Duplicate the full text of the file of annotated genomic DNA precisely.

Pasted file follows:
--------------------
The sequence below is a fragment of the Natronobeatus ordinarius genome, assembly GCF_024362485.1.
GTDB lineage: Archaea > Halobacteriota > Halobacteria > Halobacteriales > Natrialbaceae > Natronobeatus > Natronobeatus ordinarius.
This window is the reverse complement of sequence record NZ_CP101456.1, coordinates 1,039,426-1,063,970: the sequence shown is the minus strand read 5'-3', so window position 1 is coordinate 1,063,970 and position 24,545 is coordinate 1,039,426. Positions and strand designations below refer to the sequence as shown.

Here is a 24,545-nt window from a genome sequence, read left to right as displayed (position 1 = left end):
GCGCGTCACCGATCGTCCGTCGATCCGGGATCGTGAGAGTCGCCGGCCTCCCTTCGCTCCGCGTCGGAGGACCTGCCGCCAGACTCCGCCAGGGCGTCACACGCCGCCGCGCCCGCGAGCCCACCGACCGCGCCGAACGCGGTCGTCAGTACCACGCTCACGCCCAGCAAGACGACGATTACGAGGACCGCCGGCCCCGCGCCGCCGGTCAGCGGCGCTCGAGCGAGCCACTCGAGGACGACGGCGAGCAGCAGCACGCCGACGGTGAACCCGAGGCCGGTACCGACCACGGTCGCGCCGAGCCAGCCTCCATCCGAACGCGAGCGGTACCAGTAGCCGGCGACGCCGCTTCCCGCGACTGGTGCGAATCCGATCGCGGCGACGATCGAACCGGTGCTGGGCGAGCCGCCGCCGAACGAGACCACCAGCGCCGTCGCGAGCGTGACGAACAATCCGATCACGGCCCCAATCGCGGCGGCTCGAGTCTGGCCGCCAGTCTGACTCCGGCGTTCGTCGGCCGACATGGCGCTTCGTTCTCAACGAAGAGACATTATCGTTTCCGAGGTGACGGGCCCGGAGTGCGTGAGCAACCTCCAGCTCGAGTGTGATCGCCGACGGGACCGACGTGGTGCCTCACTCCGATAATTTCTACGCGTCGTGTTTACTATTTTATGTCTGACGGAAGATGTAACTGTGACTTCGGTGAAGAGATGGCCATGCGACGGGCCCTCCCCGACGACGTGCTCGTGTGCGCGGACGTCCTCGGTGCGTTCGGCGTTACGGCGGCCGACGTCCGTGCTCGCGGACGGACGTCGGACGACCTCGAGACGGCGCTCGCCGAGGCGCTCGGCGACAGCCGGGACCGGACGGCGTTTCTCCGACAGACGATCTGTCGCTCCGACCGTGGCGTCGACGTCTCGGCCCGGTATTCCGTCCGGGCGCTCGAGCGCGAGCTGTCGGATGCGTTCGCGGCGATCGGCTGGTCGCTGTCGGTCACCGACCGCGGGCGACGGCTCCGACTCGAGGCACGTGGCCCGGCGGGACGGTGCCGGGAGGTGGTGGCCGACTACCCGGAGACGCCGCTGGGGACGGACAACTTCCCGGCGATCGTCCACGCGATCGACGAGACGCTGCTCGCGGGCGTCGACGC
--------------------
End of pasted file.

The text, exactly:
The sequence below is a fragment of the Natronobeatus ordinarius genome, assembly GCF_024362485.1.
GTDB lineage: Archaea > Halobacteriota > Halobacteria > Halobacteriales > Natrialbaceae > Natronobeatus > Natronobeatus ordinarius.
This window is the reverse complement of sequence record NZ_CP101456.1, coordinates 1,039,426-1,063,970: the sequence shown is the minus strand read 5'-3', so window position 1 is coordinate 1,063,970 and position 24,545 is coordinate 1,039,426. Positions and strand designations below refer to the sequence as shown.

Here is a 24,545-nt window from a genome sequence, read left to right as displayed (position 1 = left end):
GCGCGTCACCGATCGTCCGTCGATCCGGGATCGTGAGAGTCGCCGGCCTCCCTTCGCTCCGCGTCGGAGGACCTGCCGCCAGACTCCGCCAGGGCGTCACACGCCGCCGCGCCCGCGAGCCCACCGACCGCGCCGAACGCGGTCGTCAGTACCACGCTCACGCCCAGCAAGACGACGATTACGAGGACCGCCGGCCCCGCGCCGCCGGTCAGCGGCGCTCGAGCGAGCCACTCGAGGACGACGGCGAGCAGCAGCACGCCGACGGTGAACCCGAGGCCGGTACCGACCACGGTCGCGCCGAGCCAGCCTCCATCCGAACGCGAGCGGTACCAGTAGCCGGCGACGCCGCTTCCCGCGACTGGTGCGAATCCGATCGCGGCGACGATCGAACCGGTGCTGGGCGAGCCGCCGCCGAACGAGACCACCAGCGCCGTCGCGAGCGTGACGAACAATCCGATCACGGCCCCAATCGCGGCGGCTCGAGTCTGGCCGCCAGTCTGACTCCGGCGTTCGTCGGCCGACATGGCGCTTCGTTCTCAACGAAGAGACATTATCGTTTCCGAGGTGACGGGCCCGGAGTGCGTGAGCAACCTCCAGCTCGAGTGTGATCGCCGACGGGACCGACGTGGTGCCTCACTCCGATAATTTCTACGCGTCGTGTTTACTATTTTATGTCTGACGGAAGATGTAACTGTGACTTCGGTGAAGAGATGGCCATGCGACGGGCCCTCCCCGACGACGTGCTCGTGTGCGCGGACGTCCTCGGTGCGTTCGGCGTTACGGCGGCCGACGTCCGTGCTCGCGGACGGACGTCGGACGACCTCGAGACGGCGCTCGCCGAGGCGCTCGGCGACAGCCGGGACCGGACGGCGTTTCTCCGACAGACGATCTGTCGCTCCGACCGTGGCGTCGACGTCTCGGCCCGGTATTCCGTCCGGGCGCTCGAGCGCGAGCTGTCGGATGCGTTCGCGGCGATCGGCTGGTCGCTGTCGGTCACCGACCGCGGGCGACGGCTCCGACTCGAGGCACGTGGCCCGGCGGGACGGTGCCGGGAGGTGGTGGCCGACTACCCGGAGACGCCGCTGGGGACGGACAACTTCCCGGCGATCGTCCACGCGATCGACGAGACGCTGCTCGCGGGCGTCGACGC